Skip to main content

I'm a Mommy...Really?

A lot of people will tell you that the first time you glance into that bundle of joy's little eyes, you'll be hooked.  And, for many people this may be true.  For me; however, this "bundle of joy" that was handed to me felt more like an alien.  It took me a lot longer than the first glance to realize that this was my child and that I was, in fact, a mother.

Now, I don't want you to think that I despised my baby or didn't want to be a mother.  It was quite the opposite.  I had been hoping and praying for a baby for a long time.  And, upon learning the news of my pregnancy, I was elated!  But, throughout my pregnancy, it never truly hit me what it would feel like to be a mother.  And, it took several weeks after the birth of Baby to actually feel like I was a mother. 

When Baby was born, she didn't look like me, she didn't seem to recognize me or my voice, and I didn't have an instant connection with her.  After several days, my husband and I finally found one thing of hers that was from me: her earlobes.  "Really?!" I thought.  That's all she got from me.  She was the spitting image of my father-in-law, but it took months before other characteristics from me began to develop.  I would get upset and feel hurt inside whenever anyone would tell me that she looked exactly like my husband or my husband's family - after all, she came out of me and I was the one that went through all the pain! 

But, as I've grown into being a mommy, I recognize that I still have the best and greatest connection to my baby.  No one else has the connection that I have.  After birth, we spent hours doing skin to skin contact which I think helped to seal our bond.  Through nursing, this bond has strengthened and, today, there are often many times when I am the only one who can calm Baby.  This makes me feel proud and like I have a purpose after all (despite just being an incubator for nine months!).

So, for those of you who don't automatically feel connected to your baby - or those of you who didn't - know that you're not alone.  Transferring emotions, habits, and attitudes from being a sole person to having another soul to care for is not easy.  It takes time, patience, and a lot of prayer, but eventually it does happen.  Be sure to tell others what you're feeling, talk to other moms, and remember that we have the greatest job of all!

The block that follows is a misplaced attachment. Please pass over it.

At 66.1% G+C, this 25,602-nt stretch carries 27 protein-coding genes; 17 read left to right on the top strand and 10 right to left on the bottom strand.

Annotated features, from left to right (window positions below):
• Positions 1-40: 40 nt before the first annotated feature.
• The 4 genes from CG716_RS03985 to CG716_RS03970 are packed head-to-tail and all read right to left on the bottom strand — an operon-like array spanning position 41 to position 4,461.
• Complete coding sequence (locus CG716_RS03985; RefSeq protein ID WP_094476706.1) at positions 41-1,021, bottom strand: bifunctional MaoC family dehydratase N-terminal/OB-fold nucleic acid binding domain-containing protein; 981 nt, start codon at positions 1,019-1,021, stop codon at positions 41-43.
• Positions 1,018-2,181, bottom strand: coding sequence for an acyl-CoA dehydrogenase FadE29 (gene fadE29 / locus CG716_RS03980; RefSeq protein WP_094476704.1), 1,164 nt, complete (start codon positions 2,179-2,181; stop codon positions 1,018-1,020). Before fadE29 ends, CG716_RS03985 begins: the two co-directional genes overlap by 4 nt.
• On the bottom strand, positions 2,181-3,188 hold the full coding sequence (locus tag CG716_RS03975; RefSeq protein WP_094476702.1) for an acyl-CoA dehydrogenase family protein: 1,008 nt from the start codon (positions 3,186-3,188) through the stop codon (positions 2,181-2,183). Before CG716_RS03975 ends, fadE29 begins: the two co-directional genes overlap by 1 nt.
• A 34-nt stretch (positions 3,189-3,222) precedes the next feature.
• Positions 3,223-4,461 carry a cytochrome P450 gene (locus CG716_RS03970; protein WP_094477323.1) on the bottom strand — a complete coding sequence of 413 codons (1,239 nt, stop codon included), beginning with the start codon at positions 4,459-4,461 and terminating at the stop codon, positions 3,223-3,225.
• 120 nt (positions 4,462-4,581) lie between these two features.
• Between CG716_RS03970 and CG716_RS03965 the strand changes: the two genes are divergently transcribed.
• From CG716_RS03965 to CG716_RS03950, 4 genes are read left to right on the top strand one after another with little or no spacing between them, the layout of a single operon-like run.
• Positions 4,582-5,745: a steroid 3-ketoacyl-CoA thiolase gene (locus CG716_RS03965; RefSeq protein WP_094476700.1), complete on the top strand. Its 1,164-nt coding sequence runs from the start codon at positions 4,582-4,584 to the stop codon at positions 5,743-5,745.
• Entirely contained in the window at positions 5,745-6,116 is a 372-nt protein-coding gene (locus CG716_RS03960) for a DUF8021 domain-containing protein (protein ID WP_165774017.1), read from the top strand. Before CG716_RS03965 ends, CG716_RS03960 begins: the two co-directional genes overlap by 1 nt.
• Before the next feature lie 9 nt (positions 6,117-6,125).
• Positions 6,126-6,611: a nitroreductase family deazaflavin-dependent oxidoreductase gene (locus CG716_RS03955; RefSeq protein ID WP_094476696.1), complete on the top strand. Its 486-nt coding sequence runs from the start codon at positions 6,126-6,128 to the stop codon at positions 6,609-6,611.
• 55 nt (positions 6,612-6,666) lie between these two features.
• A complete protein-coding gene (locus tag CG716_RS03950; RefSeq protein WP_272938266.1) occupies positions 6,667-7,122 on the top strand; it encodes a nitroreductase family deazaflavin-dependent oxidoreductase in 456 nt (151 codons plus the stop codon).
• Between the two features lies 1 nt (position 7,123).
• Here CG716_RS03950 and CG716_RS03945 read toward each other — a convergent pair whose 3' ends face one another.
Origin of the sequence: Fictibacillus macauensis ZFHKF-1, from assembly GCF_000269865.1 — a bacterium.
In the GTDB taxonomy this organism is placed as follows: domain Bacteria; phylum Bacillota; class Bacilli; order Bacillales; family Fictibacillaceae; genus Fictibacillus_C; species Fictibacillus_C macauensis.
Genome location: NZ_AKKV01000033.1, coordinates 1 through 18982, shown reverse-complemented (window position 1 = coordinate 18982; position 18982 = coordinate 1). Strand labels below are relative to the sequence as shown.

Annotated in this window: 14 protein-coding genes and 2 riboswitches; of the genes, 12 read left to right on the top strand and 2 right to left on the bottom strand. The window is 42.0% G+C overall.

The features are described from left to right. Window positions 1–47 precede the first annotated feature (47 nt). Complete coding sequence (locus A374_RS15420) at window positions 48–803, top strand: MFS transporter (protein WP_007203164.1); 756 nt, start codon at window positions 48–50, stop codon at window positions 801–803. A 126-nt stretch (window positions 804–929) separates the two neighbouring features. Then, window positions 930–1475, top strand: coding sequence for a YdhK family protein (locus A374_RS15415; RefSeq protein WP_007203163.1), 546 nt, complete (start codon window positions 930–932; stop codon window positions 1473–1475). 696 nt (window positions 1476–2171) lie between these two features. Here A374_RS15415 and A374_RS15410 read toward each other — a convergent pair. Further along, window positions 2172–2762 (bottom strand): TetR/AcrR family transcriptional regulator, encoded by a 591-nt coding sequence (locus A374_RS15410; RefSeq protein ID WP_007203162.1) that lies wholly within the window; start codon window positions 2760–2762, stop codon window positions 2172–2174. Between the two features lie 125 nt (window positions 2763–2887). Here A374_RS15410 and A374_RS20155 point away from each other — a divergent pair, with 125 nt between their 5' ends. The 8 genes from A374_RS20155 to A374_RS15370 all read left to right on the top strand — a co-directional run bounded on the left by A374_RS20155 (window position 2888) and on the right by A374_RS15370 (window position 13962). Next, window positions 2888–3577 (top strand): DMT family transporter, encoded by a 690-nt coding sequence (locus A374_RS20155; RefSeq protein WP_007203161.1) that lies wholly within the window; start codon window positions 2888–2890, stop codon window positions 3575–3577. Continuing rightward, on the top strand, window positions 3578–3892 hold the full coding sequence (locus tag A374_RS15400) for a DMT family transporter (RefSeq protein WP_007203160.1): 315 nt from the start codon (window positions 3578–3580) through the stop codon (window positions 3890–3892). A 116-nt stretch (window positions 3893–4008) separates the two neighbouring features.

If it took time for you to feel like a mom, I'd encourage you to leave a note and let others know they're not alone.  We're all in this together!

Comments

Popular posts from this blog

Why can't they just be friends?

Why can't my kids just be friends?  I must ask myself this question hundreds of times during the week. 

I thought that having kids relatively close together was going to be great.  They'd have a playmate and an automatic friend.  However, the truth is that - most of the time - they don't get along.  It's not that they're enemies...it's that they drive each other crazy. 

They each want the other one to do what they want to do.  Then, when the other one does what they want, they get mad at them because they wanted to do it themselves.

They don't want to share their toys.  Then, they play together only to then get mad and purposefully break the other sibling's toys.

They want to get the other one in trouble so that they look like the "good" child and get more rewards.  Then they get upset that the other sibling got them in trouble when they *tattled* on them.

At mealtimes, they want to sit where the other one is sitting.  They want the cup the ot…

Portland's Rose Summit

I have a great passion for working with women to become stronger leaders who are making differences in their communities.  It is with this in mind that I share with you an amazing opportunity for Portland women: the Junior League of Portland's inaugural Women's Empowerment & Leadership Summit.

This leadership summit will be held on May 11, 2018 at the Hilton Downtown Portland and is a day-long leadership and professional development conference open to all women in the Portland and surrounding communities.

The theme is Diversity and Inclusion and the Junior League is honored to feature Tarana Burke, activist and founder of the #MeToo Movement.  The Summit will offer opportunities for workshops, speakers, networking, and camaraderie among women in all stages of leadership around our community.

The Summit is a major fundraiser for the Junior League of Portland and all proceeds from the event support the League's community fund, the 1910 Campaign, with 100% of the money ra…

Don't forget the military child

I have a fierce passion for the military and military families, but there is one aspect of both of these groups that is often forgotten: the military child.

In case you didn't know it, April is the month of the military child.  There are currently about 1.7 million children connected to the military, 75% of whom are school-aged.  Over 80% of these students attend U.S. public schools...so your local schools most likely have a child impacted by military service.

As adults - especially if we are associated with the military - we can have an understanding for military life.  We may not always like it, but we understand the concepts of transition, hurry up and wait, and separations.  These concepts aren't so easily understandable - or explainable - to our children.

The average military child will move every three years (that's 6-9 times during their K-12 years).  They also face numerous separations from one or both of their parents.  These can cause turmoil that need to be add…